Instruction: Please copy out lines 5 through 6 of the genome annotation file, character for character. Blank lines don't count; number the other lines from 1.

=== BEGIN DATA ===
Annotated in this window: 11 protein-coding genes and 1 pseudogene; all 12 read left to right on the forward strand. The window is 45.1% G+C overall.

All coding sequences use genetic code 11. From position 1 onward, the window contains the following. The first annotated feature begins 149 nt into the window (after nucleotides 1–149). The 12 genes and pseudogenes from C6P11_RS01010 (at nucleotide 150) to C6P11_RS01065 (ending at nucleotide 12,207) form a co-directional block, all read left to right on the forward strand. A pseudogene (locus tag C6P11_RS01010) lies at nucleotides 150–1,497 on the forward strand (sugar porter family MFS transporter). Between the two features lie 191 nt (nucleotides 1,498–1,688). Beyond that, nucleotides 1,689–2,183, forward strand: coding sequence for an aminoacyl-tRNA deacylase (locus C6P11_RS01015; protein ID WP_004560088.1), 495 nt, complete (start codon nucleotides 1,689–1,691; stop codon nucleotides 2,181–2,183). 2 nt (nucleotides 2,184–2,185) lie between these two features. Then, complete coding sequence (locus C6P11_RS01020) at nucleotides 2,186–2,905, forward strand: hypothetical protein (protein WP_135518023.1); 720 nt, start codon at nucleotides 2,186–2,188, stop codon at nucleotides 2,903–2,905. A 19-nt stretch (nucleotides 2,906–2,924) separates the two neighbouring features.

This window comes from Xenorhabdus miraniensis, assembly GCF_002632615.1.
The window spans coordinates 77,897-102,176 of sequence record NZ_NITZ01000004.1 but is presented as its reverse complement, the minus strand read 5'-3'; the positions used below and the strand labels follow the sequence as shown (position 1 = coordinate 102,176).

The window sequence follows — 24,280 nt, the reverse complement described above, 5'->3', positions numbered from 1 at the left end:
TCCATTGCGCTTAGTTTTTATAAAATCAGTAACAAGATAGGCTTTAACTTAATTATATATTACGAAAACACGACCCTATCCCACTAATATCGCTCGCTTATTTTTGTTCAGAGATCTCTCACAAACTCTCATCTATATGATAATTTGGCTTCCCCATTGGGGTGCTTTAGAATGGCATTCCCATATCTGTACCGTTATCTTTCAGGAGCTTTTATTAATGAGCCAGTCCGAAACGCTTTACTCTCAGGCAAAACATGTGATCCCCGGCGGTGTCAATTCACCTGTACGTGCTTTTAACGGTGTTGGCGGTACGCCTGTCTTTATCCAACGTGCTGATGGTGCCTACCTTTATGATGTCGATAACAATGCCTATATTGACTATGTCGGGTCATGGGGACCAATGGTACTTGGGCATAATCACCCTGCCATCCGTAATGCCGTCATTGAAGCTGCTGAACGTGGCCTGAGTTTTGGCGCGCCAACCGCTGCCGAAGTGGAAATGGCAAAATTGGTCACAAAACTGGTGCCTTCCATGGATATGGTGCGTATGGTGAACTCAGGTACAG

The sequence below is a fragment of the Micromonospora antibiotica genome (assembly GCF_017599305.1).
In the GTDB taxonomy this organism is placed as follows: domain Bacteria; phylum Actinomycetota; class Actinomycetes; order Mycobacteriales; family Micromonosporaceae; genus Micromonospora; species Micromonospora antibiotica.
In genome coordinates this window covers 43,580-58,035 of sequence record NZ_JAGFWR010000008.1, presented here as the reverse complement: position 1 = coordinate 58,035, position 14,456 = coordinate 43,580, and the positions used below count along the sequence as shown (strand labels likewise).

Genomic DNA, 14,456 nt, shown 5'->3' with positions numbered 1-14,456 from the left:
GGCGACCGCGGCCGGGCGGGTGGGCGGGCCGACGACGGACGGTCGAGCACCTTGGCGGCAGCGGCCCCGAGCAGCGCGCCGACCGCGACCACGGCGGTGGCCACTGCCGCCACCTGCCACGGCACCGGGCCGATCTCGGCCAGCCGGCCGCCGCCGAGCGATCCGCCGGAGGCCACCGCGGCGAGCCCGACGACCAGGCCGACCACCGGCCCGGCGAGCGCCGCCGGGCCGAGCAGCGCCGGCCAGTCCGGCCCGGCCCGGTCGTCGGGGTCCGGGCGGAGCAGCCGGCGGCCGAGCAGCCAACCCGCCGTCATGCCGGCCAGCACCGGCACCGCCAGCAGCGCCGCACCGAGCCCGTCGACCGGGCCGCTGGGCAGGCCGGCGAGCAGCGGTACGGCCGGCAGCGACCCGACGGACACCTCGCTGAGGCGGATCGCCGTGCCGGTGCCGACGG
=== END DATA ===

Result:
The window sequence follows — 24,280 nt, the reverse complement described above, 5'->3', positions numbered from 1 at the left end:
TCCATTGCGCTTAGTTTTTATAAAATCAGTAACAAGATAGGCTTTAACTTAATTATATATTACGAAAACACGACCCTATCCCACTAATATCGCTCGCTTATTTTTGTTCAGAGATCTCTCACAAACTCTCATCTATATGATAATTTGGCTTCCCCATTGGGGTGCTTTAGAATGGCATTCCCATATCTGTACCGTTATCTTTCAGGAGCTTTTATTAATGAGCCAGTCCGAAACGCTTTACTCTCAGGCAAAACATGTGATCCCCGGCGGTGTCAATTCACCTGTACGTGCTTTTAACGGTGTTGGCGGTACGCCTGTCTTTATCCAACGTGCTGATGGTGCCTACCTTTATGATGTCGATAACAATGCCTATATTGACTATGTCGGGTCATGGGGACCAATGGTACTTGGGCATAATCACCCTGCCATCCGTAATGCCGTCATTGAAGCTGCTGAACGTGGCCTGAGTTTTGGCGCGCCAACCGCTGCCGAAGTGGAAATGGCAAAATTGGTCACAAAACTGGTGCCTTCCATGGATATGGTGCGTATGGTGAACTCAGGTACAG